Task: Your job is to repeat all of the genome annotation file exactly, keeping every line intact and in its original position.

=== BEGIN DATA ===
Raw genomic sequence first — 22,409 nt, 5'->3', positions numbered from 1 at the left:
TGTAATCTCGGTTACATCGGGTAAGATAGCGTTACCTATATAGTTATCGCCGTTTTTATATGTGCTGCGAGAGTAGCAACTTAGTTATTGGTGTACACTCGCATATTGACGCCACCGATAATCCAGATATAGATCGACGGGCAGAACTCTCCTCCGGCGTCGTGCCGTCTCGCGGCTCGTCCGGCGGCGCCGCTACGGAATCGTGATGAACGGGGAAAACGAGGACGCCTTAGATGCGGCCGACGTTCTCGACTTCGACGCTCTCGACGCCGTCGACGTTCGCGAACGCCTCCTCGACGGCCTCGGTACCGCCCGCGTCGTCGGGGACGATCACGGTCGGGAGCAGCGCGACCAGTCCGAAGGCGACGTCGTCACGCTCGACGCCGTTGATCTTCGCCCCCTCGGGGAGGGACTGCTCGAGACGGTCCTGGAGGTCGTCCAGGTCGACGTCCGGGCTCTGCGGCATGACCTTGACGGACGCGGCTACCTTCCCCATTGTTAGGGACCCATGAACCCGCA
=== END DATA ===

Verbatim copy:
Raw genomic sequence first — 22,409 nt, 5'->3', positions numbered from 1 at the left:
TGTAATCTCGGTTACATCGGGTAAGATAGCGTTACCTATATAGTTATCGCCGTTTTTATATGTGCTGCGAGAGTAGCAACTTAGTTATTGGTGTACACTCGCATATTGACGCCACCGATAATCCAGATATAGATCGACGGGCAGAACTCTCCTCCGGCGTCGTGCCGTCTCGCGGCTCGTCCGGCGGCGCCGCTACGGAATCGTGATGAACGGGGAAAACGAGGACGCCTTAGATGCGGCCGACGTTCTCGACTTCGACGCTCTCGACGCCGTCGACGTTCGCGAACGCCTCCTCGACGGCCTCGGTACCGCCCGCGTCGTCGGGGACGATCACGGTCGGGAGCAGCGCGACCAGTCCGAAGGCGACGTCGTCACGCTCGACGCCGTTGATCTTCGCCCCCTCGGGGAGGGACTGCTCGAGACGGTCCTGGAGGTCGTCCAGGTCGACGTCCGGGCTCTGCGGCATGACCTTGACGGACGCGGCTACCTTCCCCATTGTTAGGGACCCATGAACCCGCA